Analog Annual edited by Ben Bova (1976)
Ben Bova assumed the editorship of Analog magazine in 1972, following the death of John W. Campbell. Campbell had published eight volumes of stories from the magazine (titled Analog 1. Analog 2, and so one, 1961-1971), as well as a large anthology of stories from Analog's precursor, The Astounding Science Fiction Anthology (1952) and an anthology marking the transition from Astounding to Analog, Prolog to Analog (1962). [There was also a facsimile edition of the July 1939 issue of the Campbell-edited Astounding that was released in 1981 by Southern Illinois University Press.) Nova continued Campbell's series by editing Analog 9 in 1973. And that was it until three years later.
Once upon a time fiction magazines were big business, drawing readers mainly from the middle and lower classes who were looking for a way to relax after the workday. Along came television, which surplanted the pulp magazines appeal for many. Magazines began to drop like flies. Then the paperback boom came and the magazines were once again hit hard. By the 1970s there were few fiction magazines left, and most new titles died a quick death. For the science fiction and mystery magazines, readership plummeted. What is a science fiction editor to do?
Most readers got their fiction from books. Many may not have realized that fiction magazines existed. Bova decided to publish what was in essence a 13th monthly issue of Astounding, but in paperback format. Analog Annual presented the same type of reading you might find in a typical issue of the magazine (minus, of course, a number of regular features, such as a letter column, the AnLab, and In Times to Come...). Analog Annual featured authors one had come to expect from the monthly magazine: P. J. Plauger, Dean Ing, Spider Robinson, George R. R. Martin, and John Gribbin. There was a full-length novel, three short stories, and a fact article.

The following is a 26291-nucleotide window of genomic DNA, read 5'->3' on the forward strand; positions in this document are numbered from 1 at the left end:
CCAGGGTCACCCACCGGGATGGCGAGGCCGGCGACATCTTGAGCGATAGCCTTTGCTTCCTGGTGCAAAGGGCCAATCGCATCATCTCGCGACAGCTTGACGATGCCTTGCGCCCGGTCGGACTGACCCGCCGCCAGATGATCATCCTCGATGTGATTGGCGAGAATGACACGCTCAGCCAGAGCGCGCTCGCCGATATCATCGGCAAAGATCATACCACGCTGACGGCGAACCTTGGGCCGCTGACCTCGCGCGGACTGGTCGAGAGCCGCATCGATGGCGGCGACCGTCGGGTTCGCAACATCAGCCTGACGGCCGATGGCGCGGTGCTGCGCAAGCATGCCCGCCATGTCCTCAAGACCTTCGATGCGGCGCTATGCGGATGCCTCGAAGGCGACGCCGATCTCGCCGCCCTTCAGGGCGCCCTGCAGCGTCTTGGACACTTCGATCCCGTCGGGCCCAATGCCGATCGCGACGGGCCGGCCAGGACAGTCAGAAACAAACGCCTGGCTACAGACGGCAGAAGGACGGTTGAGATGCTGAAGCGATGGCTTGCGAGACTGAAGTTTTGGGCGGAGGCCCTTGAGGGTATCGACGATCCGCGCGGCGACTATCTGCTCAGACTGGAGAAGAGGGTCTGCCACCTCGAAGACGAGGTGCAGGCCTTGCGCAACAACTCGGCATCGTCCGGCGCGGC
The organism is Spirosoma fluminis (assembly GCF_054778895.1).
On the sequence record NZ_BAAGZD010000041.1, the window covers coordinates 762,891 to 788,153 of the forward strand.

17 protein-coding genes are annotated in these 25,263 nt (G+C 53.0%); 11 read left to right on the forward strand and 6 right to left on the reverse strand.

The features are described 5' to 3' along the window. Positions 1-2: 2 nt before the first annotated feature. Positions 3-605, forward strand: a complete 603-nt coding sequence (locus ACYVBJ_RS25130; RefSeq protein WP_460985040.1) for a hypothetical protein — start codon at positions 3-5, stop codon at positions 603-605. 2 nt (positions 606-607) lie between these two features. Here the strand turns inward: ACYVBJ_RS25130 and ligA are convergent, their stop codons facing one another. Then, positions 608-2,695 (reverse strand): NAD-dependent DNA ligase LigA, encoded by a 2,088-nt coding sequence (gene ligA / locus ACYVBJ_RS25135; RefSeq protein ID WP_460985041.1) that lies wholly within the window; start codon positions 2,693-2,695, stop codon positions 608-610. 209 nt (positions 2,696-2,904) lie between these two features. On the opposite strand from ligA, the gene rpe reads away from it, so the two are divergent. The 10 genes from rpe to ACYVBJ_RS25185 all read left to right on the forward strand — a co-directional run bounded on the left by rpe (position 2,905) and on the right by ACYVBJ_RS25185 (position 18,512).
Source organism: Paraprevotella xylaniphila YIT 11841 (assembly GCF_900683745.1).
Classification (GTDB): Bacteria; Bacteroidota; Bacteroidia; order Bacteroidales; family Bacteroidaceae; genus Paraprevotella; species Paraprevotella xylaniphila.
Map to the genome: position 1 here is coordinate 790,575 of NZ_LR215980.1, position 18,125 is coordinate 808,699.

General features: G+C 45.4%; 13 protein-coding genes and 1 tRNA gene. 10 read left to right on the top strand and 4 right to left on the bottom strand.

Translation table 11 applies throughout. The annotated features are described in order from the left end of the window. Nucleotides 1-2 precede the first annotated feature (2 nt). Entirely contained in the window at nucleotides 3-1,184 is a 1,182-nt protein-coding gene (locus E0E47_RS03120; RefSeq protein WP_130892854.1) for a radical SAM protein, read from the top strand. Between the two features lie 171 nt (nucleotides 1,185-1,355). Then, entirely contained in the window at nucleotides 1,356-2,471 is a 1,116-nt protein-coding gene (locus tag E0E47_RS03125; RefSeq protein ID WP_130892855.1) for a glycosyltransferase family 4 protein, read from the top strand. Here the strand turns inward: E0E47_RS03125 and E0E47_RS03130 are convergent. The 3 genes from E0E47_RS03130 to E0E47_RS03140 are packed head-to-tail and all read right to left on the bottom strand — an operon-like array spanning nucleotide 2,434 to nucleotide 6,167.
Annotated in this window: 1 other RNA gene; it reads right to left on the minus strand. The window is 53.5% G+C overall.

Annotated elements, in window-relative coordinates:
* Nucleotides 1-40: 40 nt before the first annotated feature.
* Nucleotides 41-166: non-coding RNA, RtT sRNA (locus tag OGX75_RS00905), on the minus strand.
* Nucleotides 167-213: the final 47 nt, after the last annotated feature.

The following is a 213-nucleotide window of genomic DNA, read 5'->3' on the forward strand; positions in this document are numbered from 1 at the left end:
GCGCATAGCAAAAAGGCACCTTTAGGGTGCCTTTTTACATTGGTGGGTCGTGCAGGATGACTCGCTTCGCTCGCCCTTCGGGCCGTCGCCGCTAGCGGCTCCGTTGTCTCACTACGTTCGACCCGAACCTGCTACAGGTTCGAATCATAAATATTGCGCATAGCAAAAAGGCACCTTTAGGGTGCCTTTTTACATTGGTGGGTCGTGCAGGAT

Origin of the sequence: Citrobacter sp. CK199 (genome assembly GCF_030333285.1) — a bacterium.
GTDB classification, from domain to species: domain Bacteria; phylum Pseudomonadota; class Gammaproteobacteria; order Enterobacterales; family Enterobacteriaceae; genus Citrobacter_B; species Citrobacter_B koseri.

- P. J. Plauger, Fighting Madness. A full-length novel by the winner of the 1995 John W. Campbell Award for Best New Writer. A future where private enterprise, embodied by the ASPERA corporation, has taken over space exploration from the government. ASPERA runs a not-quite completed space station and a research facility on the moon. Hahnemann is a highly respected physicist who had a quite public breakdown a year and a half ago. His fragile psyche had been rescued by psychiatrist Dr. Rheim and now he is looking for a second chance -- which is what ASPERA advertises. He applies and gets a job on the space station. It is mainly grunt work but Hahnemann flourishes, as do others. Everyone on the station works harder than normal, and they all get a one-hour "social time" which most of personnel take advantage of. The air on the station is filtered by Davisson horns and the one in the area of the social hour often needs changing; which means that every Davisson horn on the station should be replaced at the same time. When it comes Hahnemann's turn to replace the horns, he notices something strange -- only one horn needs replacing; none of the others do. Why? His curiosity leads to his being kidnapped and coming across a plot to plunge the world into war. He soon finds himself wanted for multiple murder with little chance to escape. But, as both Astounding and Analog have taught us, never underestimate the competent man. Plauger, a very capable writer, published only nine stories and one two-part serial from 1973 to 1981. He published one further story in 2003 and has one unpublished story that has been slated to appear in Harlan Ellison's The Last Dangerous Visions since forever.